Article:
How to record a
loan refinancing
in QuickBooks

Peggy asks:

The business has undergone a loan refinancing. I need to close out the old loan and open a new one with the new balance and new account number. Can you help? Thanks.

Jennifer replies:

I'll assume that you mean to ask about the specific bookkeeping entries in QuickBooks. There might be other ways, but here's how I would do it.

When dealing with a loan refinancing, it is important that the old loan has been reconciled. Please do not neglect this step! We will transfer the reconciled balance from the old loan to the new one. I won't go into detail about reconciling here. If you need more help, here's a url where I wrote some reconciliation instructions:

http://www.jenniferthieme.com/reconcile-statements.html

After the old loan has been reconciled, use a piece of scrap paper to make a note of the ending balance. Go to the Chart of Accounts and set up a new Long Term Liability account. Name it something that looks like this:

Bank of America 9876

"Bank of America" represents the name of the financial institution that holds the loan, and "9876" represents the last four digits of the loan account number. Once this is set up, go to the Transfer Funds screen:

Banking > Transfer Funds

Enter the date of the new loan. In the "Transfer funds from" box, select the NEW loan account (yes, you read that correctly!). In the "Transfer funds to" box, enter the OLD loan account (Yes, you read that correctly too*). In the Amount box, enter the ending (reconciled) balance of the old loan account. In the memo line, type something like this:

"Closes old loan, and opens new loan 9876" or something similar. Save the transaction.

*Why are the Transfer accounts switched when recording a loan refinancing?

It's because of the terminology of QuickBooks. The Transfer Funds From box creates a credit for the selected account, and the Transfer Funds To box creates a debit for the selected account. We are not transfering funds, ie, cash, we are transferring debt. Debits and credits to cash are not the same as debits and credits to debt. Debits and credits to cash raise and lower those balances respectively. Debits and credits to debt lower and raise those balances respectively. Thus, we must credit the new loan account to raise it's balance, and debit the old loan account to lower it (to zero, in this case). I like to use the Transfer Funds window when the transaction involves only Balance Sheet accounts, and when there is only one entry for the debit and one entry for the credit. Many accountants might recommend the General Journal. There really isn't a "right or wrong" window to make this entry, as long as it is made correctly and with the correct notations in the memo lines.

If you would like more details about how debits and credits work, here is a nine minute video I found that explains them really well: 

https://www.youtube.com/watch?v=ahMQng5yfus

Now go back to the Chart of Accounts. The old loan should have a zero balance, and the new loan should have the correct starting balance. Make the old loan account inactive by right clicking, and selecting Make Account Inactive. You can then hide it by making the appropriate selection in the Chart of Accounts.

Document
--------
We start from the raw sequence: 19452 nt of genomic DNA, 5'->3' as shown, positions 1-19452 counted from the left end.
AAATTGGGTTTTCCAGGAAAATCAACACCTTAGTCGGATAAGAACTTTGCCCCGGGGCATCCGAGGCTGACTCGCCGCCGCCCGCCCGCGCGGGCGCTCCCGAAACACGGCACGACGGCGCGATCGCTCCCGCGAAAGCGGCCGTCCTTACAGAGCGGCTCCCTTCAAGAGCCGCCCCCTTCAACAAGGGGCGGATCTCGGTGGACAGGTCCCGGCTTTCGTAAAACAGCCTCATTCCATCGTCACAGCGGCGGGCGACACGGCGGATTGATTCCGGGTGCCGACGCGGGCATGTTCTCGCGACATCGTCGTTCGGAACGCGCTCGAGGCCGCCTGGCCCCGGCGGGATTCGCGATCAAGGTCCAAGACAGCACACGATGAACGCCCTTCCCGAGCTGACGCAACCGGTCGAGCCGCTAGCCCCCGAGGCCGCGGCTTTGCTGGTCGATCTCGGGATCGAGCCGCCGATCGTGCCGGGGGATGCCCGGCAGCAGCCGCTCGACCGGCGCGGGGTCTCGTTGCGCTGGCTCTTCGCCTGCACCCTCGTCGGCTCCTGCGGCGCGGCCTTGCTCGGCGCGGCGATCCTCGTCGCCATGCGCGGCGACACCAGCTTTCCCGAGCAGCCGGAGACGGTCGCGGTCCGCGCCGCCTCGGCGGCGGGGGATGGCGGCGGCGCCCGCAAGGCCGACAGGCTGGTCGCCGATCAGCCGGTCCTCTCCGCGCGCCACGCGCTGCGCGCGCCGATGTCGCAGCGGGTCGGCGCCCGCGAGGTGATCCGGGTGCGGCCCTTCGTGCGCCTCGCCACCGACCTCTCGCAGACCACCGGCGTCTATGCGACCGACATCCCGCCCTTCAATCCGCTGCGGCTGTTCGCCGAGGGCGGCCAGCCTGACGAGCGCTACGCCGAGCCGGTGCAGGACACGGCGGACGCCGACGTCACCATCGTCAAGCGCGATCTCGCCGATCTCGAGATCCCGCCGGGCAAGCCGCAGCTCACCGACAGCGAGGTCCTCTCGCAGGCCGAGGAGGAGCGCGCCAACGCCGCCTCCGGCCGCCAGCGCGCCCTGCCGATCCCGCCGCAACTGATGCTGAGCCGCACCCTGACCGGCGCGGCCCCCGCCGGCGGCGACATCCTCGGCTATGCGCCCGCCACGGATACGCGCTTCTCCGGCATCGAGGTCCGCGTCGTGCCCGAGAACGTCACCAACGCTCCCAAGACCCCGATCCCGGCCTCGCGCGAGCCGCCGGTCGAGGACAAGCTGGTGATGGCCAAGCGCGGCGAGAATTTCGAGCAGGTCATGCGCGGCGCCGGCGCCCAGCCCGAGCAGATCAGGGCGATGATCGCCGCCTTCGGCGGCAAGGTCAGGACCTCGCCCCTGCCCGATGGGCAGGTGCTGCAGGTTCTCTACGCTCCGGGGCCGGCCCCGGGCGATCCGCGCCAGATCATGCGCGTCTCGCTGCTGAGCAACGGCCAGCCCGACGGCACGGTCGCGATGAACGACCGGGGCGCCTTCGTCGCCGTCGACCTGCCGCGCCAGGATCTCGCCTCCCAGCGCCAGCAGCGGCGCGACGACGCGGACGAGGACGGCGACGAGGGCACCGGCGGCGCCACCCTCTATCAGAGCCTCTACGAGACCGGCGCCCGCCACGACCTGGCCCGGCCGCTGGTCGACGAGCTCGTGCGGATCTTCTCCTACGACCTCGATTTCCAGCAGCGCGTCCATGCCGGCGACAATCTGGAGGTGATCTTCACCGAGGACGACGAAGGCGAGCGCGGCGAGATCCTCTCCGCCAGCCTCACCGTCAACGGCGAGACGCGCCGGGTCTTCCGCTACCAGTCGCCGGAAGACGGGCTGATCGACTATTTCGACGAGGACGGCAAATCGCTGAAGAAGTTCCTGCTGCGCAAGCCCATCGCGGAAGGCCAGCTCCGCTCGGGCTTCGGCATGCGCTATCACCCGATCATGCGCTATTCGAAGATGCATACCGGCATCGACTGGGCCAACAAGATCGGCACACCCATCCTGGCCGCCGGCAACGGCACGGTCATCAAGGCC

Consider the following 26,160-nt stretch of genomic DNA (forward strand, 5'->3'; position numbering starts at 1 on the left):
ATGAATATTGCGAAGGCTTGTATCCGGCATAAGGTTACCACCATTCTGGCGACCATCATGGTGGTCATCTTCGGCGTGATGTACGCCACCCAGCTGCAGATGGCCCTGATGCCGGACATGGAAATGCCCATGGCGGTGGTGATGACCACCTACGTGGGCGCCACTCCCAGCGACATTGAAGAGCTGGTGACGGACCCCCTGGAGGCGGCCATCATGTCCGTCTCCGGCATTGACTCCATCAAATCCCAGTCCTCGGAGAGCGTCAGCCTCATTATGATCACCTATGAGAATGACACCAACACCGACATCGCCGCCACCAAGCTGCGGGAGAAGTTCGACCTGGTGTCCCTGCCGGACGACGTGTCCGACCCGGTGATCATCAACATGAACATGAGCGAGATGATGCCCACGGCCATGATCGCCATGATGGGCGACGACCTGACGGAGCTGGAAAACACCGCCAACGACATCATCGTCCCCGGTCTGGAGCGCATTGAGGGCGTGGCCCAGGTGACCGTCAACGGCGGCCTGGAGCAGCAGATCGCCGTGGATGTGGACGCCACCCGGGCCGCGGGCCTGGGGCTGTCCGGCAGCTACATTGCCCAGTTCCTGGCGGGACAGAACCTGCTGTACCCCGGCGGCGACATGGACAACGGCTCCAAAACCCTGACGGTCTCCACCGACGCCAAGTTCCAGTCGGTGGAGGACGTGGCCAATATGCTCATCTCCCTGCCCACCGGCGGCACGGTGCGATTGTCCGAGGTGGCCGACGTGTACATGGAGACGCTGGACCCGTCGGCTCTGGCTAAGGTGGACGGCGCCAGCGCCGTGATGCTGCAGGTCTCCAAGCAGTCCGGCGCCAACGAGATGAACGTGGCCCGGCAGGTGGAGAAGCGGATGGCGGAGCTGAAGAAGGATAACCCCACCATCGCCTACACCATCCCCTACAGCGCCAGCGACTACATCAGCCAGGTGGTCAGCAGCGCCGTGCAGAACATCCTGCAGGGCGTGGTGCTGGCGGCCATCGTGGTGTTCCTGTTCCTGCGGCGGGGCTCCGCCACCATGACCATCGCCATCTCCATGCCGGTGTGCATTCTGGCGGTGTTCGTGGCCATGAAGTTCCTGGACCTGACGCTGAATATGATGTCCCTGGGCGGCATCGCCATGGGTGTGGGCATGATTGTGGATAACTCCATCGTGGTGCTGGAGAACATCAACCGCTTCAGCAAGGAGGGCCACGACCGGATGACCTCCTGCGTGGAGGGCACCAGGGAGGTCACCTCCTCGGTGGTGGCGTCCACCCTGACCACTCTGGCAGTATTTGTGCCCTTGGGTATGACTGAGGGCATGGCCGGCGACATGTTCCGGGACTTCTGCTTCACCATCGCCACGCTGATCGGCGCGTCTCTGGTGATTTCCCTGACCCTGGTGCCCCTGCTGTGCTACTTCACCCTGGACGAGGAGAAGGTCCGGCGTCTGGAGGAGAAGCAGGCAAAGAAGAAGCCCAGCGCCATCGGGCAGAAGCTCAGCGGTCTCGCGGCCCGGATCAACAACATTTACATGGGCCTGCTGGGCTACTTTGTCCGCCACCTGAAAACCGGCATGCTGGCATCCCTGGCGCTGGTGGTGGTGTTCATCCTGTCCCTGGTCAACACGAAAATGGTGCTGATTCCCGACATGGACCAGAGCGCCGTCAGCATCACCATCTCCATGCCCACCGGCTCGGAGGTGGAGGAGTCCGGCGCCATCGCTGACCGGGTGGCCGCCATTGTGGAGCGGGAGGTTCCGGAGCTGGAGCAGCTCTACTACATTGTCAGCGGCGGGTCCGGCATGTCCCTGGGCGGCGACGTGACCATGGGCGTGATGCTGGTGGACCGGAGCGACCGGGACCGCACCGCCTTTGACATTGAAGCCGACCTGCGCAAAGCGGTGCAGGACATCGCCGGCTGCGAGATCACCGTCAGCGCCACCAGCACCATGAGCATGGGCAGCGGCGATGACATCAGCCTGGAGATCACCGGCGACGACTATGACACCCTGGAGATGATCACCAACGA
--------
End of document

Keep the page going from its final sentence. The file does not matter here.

If you could let me know if these loan refinancing instructions were helpful or not I'd appreciate it. Thanks.

Peggy replies:

Your advice and instructions worked perfectly. This took all of 2 minutes to do, thank you. However, it led to more questions.

I followed your instructions and understood them, but found that the old loans were originally entered as Expenses, so I couldn't "transfer funds." It appears the loans have to be entered as "Long Term Liabilities" when you use the Transfer Funds screen. 

I came to this conclusion because the drop-down list in the Transfer Funds screen doesn't include Expenses. I tried to change the old loans so they would be long term liabilities and it wouldn't let me do that. So, these loans must have been set up incorrectly to begin with. 

Jennifer replies:

Your answer tells me that my instincts were correct in asking you to use the Transfer Funds screen. Had I instructed you to use the General Journal, the problem you now describe might not have been as clearly revealed. 

You are correct that the Transfer Funds screen does not include Expense accounts. It doesn't include ANY account on the Profit & Loss statement, only accounts on the Balance Sheet. The Transfer Funds screen is truly for "transferring funds," (or debt); it's not for making adjustments of other kinds. 

Here is the new problem, and unfortunately it is complex: only a portion of a loan payment is an expense, the interest portion. The portion that pays down the principle of the loan is NOT an expense. That portion should have been applied to the loan balance, which should have been setup on the Balance Sheet.

It sounds like the profit for this company is being understated. This is because the entire loan payment is being posted to the expense account, instead of only the interest portion of the loan payment. I suggest getting professional, paid, help to rectify this problem. It's creating inaccurate financial statements, which is probably leading to incorrect tax returns.

I'm happy to help with this problem (here is my contact information), but it is too complex for me to fix in this format. Talk to whomever is responsible for the accuracy of the financial statements and tax returns. See if that person is willing do what is needed to fix the problem. Whether it's me or somebody else, it's a problem that needs to be fixed by a professional who is looking at the actual QuickBooks file, and also the tax returns.

Thanks again for the feedback.

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